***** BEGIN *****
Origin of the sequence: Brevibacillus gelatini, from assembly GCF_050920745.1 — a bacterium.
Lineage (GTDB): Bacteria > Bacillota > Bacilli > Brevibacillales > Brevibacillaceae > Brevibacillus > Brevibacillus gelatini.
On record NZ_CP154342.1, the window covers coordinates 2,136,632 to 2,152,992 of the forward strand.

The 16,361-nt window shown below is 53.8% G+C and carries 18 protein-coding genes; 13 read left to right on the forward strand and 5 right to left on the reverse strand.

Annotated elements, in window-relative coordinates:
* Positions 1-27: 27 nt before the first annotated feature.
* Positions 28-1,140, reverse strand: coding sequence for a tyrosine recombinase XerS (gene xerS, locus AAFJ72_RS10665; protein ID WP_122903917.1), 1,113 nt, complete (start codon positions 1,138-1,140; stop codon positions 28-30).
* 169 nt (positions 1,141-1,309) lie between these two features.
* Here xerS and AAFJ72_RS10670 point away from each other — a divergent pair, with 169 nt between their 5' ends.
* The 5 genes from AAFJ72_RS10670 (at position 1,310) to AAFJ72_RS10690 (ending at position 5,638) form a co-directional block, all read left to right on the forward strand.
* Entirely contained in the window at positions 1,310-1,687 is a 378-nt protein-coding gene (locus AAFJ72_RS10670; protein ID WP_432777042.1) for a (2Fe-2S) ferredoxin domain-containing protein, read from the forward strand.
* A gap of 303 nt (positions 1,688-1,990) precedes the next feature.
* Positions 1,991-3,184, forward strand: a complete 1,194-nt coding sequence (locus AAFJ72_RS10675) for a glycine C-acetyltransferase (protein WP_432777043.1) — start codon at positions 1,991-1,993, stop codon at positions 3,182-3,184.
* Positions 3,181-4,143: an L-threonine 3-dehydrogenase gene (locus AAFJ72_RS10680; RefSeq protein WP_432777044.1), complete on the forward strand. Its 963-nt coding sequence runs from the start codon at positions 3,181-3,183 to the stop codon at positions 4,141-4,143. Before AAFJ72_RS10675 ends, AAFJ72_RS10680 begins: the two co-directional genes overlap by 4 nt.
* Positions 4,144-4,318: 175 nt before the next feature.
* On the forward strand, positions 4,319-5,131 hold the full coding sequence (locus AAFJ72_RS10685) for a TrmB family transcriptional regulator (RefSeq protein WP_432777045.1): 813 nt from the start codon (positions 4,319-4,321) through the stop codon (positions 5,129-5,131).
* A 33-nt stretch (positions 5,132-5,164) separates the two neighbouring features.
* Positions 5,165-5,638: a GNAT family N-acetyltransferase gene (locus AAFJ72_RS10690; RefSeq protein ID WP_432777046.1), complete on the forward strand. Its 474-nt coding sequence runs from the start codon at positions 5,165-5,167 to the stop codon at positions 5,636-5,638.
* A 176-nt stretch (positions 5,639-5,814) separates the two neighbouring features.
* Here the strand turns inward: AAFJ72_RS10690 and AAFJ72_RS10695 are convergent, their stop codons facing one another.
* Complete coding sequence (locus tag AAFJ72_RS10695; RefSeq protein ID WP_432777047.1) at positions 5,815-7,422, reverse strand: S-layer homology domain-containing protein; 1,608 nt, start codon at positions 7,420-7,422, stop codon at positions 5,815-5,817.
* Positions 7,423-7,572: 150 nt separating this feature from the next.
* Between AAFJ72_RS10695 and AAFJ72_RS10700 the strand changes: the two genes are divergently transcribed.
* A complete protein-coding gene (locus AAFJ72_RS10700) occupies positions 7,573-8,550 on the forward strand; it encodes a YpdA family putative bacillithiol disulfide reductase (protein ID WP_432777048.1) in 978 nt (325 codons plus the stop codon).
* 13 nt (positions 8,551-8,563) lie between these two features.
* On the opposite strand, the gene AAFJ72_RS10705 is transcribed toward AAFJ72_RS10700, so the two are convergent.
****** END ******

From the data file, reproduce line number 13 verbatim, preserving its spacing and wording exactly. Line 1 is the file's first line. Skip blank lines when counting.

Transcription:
* Positions 1,991-3,184, forward strand: a complete 1,194-nt coding sequence (locus AAFJ72_RS10675) for a glycine C-acetyltransferase (protein WP_432777043.1) — start codon at positions 1,991-1,993, stop codon at positions 3,182-3,184.